# Optimal currency conversion Linear Programming

I have a question about Ex 1.11 of "Linear Optimization" by Bertsimas, Tsitsiklis:

Suppose that there are $$N$$ available currencies, and assume that one unit of currency $$i$$ can be exchanged for $$r_{ij}$$ units of currency $$j$$. (Naturally, we assume that $$r_{ij} > 0$$.) There also certain regulations that impose a limit $$u_i$$ on the total amount of currency $$i$$ that can be exchanged on any given day. Suppose that we start with $$B$$ units of currency $$1$$ and that we would like to maximize the number of units of currency $$N$$ that we end up with at the end of the day, through a sequence of currency transactions. Provide a linear programming formulation of this problem. Assume that for any sequence $$i_1, \dots, i_k$$ of currencies, we have $$r_{i_1 i_2} r_{i_2 i_3} \dots r_{i_{k-1} i_k} r_{i_k i_1} \leq 1$$, which means that wealth cannot be multiplied by going through a cycle of currencies.

I think I am probably misunderstanding the question, but we have B units of currency 1 at the start and at most $$u_1$$ of currency 1 can be exchanged so I think the most of currency N we can get is $$min(u_1, B)*r_{1N}$$. This is because if B > $$u_1$$ then at most $$u_1$$ can be exchanged and there is no point in converting to any other intermediate currency and then currency N because this leads to at most the same amount of currency N as without converting to intermediate currencies, as otherwise we are profitting by arbitrage. And if B <= $$u_1$$ then we convert all B units of currency 1 to N in a single transaction. Can anyone tell me if I am missing something?

The idea is that by converting via one or more intermediate currencies, you could end up with a larger amount of the target currency N than you would get if you were to convert directly from currency 1 to currency N. If there was no limit $$u_i$$ then there would exist exactly one chain that maximizes the total amount of currency N and you would use your full budget B to follow this chain. But because there's a limit you will have to split the money over multiple chains including chains with lower profits.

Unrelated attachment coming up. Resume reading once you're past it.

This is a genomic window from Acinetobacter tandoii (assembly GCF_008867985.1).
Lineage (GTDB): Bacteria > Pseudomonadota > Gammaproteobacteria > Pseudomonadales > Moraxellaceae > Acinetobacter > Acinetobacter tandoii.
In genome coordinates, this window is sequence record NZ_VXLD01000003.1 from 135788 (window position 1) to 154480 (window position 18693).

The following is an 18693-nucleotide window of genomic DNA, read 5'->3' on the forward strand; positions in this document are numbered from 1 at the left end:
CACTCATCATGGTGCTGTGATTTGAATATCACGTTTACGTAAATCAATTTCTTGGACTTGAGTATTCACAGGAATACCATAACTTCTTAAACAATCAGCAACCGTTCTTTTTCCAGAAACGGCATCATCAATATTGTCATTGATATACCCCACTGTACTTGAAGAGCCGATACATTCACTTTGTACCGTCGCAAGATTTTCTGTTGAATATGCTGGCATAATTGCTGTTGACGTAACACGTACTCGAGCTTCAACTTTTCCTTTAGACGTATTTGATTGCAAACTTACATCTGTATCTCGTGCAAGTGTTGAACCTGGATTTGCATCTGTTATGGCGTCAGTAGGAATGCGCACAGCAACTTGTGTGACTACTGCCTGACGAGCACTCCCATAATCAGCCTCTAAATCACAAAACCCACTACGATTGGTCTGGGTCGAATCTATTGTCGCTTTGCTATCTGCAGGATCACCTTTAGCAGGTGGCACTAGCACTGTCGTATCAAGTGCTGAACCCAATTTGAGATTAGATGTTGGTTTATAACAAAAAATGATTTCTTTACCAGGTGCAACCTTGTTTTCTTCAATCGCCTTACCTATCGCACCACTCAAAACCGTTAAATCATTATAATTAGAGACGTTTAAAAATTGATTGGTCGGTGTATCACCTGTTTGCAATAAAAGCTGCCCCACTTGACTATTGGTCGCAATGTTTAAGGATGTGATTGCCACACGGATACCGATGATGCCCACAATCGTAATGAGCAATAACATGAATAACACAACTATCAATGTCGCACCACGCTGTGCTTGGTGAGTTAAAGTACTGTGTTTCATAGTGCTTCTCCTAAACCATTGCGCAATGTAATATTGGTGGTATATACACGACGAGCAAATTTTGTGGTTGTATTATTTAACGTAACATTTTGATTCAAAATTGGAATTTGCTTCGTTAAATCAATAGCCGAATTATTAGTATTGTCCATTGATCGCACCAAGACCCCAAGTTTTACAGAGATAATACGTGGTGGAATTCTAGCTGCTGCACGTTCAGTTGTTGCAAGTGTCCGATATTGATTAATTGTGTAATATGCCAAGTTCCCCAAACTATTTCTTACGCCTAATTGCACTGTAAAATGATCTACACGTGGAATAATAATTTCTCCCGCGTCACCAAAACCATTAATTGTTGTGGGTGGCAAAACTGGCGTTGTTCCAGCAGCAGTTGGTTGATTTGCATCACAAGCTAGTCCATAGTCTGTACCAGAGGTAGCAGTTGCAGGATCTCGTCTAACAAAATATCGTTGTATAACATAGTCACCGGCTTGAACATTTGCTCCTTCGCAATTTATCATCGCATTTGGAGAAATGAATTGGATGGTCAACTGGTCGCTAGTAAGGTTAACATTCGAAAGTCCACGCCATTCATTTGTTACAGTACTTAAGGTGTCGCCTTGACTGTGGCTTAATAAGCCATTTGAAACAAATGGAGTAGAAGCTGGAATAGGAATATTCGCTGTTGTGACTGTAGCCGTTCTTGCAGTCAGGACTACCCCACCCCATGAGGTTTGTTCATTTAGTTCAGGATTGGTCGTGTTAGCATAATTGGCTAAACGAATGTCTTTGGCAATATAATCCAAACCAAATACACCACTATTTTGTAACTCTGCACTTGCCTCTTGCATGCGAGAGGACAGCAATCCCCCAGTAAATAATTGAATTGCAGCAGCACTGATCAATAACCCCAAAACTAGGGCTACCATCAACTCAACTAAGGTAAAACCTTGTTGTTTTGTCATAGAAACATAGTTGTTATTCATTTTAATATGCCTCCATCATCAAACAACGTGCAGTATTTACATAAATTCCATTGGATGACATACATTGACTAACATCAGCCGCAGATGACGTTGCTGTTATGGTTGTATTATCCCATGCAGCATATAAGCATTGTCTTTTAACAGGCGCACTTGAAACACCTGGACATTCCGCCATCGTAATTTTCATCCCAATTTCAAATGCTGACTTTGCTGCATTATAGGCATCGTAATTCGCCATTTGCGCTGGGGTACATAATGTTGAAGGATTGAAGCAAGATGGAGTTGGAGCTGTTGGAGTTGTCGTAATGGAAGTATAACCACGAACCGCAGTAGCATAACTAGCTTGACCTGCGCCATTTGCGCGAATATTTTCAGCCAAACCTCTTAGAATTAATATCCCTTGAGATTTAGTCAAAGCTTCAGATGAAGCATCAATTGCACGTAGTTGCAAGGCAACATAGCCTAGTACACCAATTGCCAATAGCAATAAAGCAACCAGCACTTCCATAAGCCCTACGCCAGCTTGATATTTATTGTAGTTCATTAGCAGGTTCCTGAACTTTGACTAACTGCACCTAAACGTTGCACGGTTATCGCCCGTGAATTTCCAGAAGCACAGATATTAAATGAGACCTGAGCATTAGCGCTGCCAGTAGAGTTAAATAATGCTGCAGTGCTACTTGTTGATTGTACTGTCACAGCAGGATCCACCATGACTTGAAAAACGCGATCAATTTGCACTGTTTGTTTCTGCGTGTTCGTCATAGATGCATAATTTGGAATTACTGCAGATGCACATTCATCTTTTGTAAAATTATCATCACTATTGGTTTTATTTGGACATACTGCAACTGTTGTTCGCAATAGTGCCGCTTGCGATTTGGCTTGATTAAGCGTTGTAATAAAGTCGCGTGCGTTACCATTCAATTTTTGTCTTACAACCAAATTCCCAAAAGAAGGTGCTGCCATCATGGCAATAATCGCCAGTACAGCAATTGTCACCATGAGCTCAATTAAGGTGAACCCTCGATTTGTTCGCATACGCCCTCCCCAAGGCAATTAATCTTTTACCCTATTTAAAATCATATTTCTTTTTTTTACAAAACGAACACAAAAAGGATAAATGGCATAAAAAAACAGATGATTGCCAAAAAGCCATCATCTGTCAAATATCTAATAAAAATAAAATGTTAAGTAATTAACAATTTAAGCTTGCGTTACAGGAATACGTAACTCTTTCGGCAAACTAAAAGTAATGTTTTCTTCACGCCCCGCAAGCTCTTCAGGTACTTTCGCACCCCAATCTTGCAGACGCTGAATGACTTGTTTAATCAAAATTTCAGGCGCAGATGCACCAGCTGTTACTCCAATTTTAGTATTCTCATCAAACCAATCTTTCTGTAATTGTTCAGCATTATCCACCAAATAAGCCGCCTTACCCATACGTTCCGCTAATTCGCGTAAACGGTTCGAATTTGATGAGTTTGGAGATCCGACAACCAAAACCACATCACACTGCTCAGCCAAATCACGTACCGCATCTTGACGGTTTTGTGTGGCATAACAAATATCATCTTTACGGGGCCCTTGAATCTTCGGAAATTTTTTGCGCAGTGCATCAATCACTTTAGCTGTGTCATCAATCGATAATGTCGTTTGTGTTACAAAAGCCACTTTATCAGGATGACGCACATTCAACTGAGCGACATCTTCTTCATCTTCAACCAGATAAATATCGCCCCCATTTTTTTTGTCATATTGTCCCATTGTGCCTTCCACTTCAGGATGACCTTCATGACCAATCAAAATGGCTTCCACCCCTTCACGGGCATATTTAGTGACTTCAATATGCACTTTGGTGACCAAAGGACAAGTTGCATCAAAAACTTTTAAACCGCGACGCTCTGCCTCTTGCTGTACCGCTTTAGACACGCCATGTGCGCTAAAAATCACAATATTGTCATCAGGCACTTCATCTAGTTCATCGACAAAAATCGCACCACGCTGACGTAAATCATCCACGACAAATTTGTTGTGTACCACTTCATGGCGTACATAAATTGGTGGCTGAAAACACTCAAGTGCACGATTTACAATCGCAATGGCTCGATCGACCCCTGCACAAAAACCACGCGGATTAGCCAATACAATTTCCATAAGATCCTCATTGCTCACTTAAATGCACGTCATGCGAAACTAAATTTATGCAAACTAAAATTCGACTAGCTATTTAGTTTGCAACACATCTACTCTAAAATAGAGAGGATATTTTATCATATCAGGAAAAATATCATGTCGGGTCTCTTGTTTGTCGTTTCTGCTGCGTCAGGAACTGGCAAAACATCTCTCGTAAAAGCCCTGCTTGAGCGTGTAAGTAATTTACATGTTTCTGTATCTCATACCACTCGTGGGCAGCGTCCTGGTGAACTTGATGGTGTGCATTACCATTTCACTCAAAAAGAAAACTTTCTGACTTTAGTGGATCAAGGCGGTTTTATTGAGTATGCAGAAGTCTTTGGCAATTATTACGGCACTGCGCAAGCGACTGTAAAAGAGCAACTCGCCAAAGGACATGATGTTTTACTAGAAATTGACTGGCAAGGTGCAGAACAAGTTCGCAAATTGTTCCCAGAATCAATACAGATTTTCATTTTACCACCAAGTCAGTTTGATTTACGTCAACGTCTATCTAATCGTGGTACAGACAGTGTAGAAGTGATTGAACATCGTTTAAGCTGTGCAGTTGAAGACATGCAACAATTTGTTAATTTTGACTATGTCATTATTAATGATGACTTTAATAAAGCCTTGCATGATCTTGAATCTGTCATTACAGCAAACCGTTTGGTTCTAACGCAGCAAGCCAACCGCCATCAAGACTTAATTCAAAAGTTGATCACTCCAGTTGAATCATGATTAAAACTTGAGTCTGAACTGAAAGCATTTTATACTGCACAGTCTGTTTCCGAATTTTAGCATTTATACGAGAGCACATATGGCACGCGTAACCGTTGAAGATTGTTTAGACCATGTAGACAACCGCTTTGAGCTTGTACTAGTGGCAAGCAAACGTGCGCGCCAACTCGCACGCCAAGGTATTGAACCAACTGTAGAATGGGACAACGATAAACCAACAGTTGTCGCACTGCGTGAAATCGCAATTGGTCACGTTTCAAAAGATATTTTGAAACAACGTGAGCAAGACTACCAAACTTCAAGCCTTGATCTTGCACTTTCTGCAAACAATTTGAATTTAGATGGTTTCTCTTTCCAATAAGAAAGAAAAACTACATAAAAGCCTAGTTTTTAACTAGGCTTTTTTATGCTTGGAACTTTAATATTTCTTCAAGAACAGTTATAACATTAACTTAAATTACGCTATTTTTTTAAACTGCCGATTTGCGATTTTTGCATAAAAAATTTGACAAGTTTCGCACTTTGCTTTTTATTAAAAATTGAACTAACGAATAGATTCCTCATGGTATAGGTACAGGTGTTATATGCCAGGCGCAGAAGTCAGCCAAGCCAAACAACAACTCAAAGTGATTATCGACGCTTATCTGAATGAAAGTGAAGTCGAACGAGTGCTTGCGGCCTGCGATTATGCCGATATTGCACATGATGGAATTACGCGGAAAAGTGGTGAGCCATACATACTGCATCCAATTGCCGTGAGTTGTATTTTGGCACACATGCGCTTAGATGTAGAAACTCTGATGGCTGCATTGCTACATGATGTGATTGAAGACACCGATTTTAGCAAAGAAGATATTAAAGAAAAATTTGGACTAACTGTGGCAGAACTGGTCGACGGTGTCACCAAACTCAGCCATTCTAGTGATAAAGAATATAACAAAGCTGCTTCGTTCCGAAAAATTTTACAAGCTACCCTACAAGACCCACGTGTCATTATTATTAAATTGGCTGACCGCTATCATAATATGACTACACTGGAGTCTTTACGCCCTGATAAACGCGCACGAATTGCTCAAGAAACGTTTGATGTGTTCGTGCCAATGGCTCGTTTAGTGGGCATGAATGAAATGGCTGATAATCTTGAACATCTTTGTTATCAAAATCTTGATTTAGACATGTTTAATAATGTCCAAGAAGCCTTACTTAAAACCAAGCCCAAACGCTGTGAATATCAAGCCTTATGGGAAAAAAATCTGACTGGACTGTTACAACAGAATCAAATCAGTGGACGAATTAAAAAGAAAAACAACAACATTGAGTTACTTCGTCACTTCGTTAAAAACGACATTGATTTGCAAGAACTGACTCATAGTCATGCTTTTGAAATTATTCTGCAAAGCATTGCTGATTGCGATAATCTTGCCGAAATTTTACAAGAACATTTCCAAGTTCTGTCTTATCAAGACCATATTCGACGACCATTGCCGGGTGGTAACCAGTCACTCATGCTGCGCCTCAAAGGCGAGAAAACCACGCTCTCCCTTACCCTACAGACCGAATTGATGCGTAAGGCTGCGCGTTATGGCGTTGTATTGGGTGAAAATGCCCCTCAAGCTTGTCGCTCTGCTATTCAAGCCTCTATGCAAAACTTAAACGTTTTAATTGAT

Hint: there can never be more than N conversions in a single chain.

• Why at most N conversions?
– prubin
Nov 17 at 15:55
• @prubin there are only $N$ currencies available. Let's say $N=3$. Then the longest chain would be $i_1$ -> $i_2$ -> $i_3$. A longer chain would involve converting back to an earlier currency, e.g $i_1$ -> $i_2$ -> $i_1$-> $i_3$. But that would imply that I can infinitely repeat this cycle and continue to increase my value. Perhaps I should have written 'the longest chain contains at most N conversions', because technically you could split the budget and have several parallel flows of money, e.g. $i_1$->$i_3$ and $i_1$->$i_2$->$i_3$ if $u_2$ = $B/2$, thereby having 4>N conversions. Nov 17 at 16:38
• Suppose that $N=6,$ $B=10,$ and $r_{ij}=1$ for $(i,j)\in\left\{ (1,2),(1,3),(2,4),(2,5),(3,5),(4,6),(5,6)\right\}$ and $r_{ij}=\epsilon$ otherwise, where $\epsilon$ is very close to 0. The best we can hope for is to end up with 10 units of currency 6. Suppose further that $u=(10,5,5,1,9,\infty)$, noting that $u_{6}$ is irrelevant. ...
– prubin
Nov 18 at 19:50
• ... The optimal solution is $1\rightarrow2:5,$ $1\rightarrow3:5,$ $2\rightarrow4:1,$ $2\rightarrow5:4,$ $3\rightarrow5:5,$ $4\rightarrow6:1$ and $5\rightarrow6:9$, where $i\rightarrow j:k$ means convert $k$ units of currency $i$ into currency $j$ (with exchange ratio 1 to 1). That has 7 transfers.
– prubin
Nov 18 at 20:01